My grand Camp Violon Trad + Memoire et Racines Quebec adventure is sadly now concluded, but now at least I can have the fun of telling you all about it! So now let us begin the blogging!
I can’t give you a day-by-day report of every single thing that happened, though I took a bunch of notes in various forms throughout the trip, and I’ll be relying on those to write these posts. I did have wifi access at Violon Trad–but it was erratic and, well, I was kinda busy, so I didn’t try to do constant reporting of what was going on. So I took a bunch of notes instead on my phone and some in hand-written form as well.
This post is intro and will be all about just organizing to go on the trip!
Long and complicated trip was long and complicated
Arranging this entire affair was logistically complicated–not only because Dara and I are (for reasons I don’t want to get into here) deeply reluctant to fly within the continental United States anymore, but also because Dara was going to come to Quebec separately from me. So we settled on a strategy of taking the train up to Vancouver, and taking a plane to Montreal from there.
The good part about this, at any rate, was that train part was free! (This is the perk of having a credit card that generates Amtrak points and which you use for exactly nothing but paying off your utility bills.) So even though the trip took longer this way, it worked out to be slightly cheaper. That was a tradeoff we were happy to make.
As is my general practice whenever we’re going on a complicated trip, I wound up taking a bunch of notes in the Notes app on my Mac, and printing off All the Things. This led me to the satisfying discovery that the Notes app does a thing I never knew about before: it lets you make checklists! Which was super-useful when I was making the lists of everything I wanted to pack, as well as everything I wanted to pick up once I got to Montreal.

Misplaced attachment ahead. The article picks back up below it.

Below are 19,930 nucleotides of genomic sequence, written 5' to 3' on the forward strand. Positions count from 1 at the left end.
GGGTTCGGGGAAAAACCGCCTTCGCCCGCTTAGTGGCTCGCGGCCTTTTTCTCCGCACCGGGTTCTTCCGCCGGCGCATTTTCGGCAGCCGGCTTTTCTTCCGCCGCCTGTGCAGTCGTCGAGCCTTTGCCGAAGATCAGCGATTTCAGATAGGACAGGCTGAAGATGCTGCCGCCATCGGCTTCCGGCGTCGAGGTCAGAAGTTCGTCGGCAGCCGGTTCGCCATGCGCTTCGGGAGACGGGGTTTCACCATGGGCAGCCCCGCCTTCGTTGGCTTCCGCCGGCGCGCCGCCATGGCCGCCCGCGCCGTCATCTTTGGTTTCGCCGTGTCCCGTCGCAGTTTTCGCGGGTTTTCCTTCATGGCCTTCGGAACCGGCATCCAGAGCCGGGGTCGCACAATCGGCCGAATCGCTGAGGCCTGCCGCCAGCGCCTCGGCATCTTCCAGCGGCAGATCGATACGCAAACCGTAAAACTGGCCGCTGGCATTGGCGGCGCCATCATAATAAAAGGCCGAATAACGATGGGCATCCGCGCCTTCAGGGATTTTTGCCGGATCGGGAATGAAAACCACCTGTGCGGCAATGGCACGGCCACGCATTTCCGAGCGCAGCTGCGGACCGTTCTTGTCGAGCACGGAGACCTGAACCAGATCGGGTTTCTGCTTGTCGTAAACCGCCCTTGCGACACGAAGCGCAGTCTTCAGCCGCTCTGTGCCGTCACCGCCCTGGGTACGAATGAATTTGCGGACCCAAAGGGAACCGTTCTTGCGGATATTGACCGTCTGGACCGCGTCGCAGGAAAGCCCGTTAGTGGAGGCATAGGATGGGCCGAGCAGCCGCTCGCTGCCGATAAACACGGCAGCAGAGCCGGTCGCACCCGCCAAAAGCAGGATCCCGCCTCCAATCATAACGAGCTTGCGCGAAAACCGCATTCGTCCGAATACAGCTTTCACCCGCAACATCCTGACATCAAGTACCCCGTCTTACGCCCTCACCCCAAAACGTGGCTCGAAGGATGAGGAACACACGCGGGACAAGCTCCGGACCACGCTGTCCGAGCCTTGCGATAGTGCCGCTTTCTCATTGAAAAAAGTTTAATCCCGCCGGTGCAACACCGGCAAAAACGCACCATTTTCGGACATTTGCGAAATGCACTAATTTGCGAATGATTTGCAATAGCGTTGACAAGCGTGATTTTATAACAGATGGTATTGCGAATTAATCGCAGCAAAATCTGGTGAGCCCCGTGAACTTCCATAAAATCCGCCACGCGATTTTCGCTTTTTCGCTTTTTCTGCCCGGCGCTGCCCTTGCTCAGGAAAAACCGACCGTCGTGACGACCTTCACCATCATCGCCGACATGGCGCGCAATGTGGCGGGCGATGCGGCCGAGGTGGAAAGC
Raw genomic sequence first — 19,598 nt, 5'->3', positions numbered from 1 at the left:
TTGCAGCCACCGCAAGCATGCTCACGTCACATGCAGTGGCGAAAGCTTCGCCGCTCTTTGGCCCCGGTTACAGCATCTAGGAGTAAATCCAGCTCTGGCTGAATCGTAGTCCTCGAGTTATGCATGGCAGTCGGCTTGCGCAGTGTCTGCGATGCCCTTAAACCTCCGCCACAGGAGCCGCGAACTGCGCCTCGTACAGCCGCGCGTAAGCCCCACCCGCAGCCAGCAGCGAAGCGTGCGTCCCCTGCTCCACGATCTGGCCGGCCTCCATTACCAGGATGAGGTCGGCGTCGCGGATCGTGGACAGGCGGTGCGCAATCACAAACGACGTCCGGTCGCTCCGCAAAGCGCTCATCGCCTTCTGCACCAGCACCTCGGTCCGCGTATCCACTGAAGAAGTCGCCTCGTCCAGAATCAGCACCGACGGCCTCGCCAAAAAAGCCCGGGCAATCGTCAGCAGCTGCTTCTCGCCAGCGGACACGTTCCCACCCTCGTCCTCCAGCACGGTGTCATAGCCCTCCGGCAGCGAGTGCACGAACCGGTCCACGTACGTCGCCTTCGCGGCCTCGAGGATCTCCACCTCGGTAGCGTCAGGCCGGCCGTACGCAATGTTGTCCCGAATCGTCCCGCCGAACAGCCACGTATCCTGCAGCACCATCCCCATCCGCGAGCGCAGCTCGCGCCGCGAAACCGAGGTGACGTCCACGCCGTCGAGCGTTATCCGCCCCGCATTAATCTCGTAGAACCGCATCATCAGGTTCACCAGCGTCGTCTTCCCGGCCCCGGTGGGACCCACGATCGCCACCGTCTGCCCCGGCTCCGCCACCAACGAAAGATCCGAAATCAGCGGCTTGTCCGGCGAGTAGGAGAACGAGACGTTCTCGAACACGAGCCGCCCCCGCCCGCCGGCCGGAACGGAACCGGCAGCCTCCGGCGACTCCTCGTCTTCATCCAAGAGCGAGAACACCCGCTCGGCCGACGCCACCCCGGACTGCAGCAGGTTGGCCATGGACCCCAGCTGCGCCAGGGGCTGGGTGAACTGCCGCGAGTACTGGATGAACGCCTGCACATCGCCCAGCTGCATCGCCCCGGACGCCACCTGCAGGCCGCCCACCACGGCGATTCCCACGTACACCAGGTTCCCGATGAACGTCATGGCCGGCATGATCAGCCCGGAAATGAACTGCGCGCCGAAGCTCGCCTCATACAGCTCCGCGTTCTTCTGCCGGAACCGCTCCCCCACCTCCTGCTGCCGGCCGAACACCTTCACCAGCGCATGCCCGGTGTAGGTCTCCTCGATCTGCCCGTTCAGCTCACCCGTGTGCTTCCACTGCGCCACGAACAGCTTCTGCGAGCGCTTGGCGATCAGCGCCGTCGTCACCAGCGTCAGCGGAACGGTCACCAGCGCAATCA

(I don’t know how far back in versions of Mac OS this functionality goes–I only just noticed it as part of this trip’s planning! But at least as of Mac OS Sierra, if you look in the Notes app under the Format menu, you can find a Checklist option there as well as an option for marking a thing as Checked. Try it out! And if you’re running something earlier than Sierra, let me know if you have the functionality too? I’m curious!)
Since Dara and I planned to rendezvous with our friend Vicka as well, there was much discussion of logistics for this with her in email and much note taking on that. We finally settled on a plan that involved:
- Me setting out on Saturday the 22nd and getting to Montreal just after midnight on the 23rd
- Me heading up to the camp on the 23rd
- Dara doing the same travel course as me on Tuesday the 25th and reaching Montreal just after midnight on the 26th (YAY red-eye flights, gotta love ’em)
- While I continued the week at camp, Dara and Vicka hanging out in Montreal and doing touristy things
- On Friday, the last day of camp and the opening of Memoire et Racines, all three of us finally rendezvousing for the remainder of the trip
And this is the shorter version of the agenda!
So yeah, logistically complicated. I wound up booking two different reservations at the in-airport Marriott in Montreal, one for my incoming trip and one for my and Dara’s outgoing one. Dara and Vicka also booked through AirBNB for a place to stay while they were in Montreal, while I booked through AirBNB for a place to stay during the festival.
Mostly, everything worked according to plan. More on this later.
The train trip up
Taking the morning train from Seattle to Vancouver, as I believe I’ve written about before, requires you to get up pretty stupidly early. At least if you’re me. I had to get up early enough to catch the 6:30 bus, so that I could get down to the train station with enough time to spare to check in and check my baggage.
This, by extension, meant I had to make sure to get all my packing and prep done the night before. Which I did, but with values of “night before” meaning “I got done with doing all the things after midnight”, so I got to do this whole trip on about four hours of sleep.
But at least getting to the train station went well, and so did the train trip up.
Point of interest if you’re taking Amtrak north over the border: they have wifi on the train only until they hit the border. This was not always the case; prior train trips Dara and I have had allowed wifi the whole time. But at least this time, they specifically said over the intercom that it was expensive for them to run the wifi in Canada, so they asked everybody to get last emails sent before we reached the border.
And while we stopped just before the Bellingham station, waiting for another train to pass, I tried out the telephoto lens some more and got a shot of some nearby cows!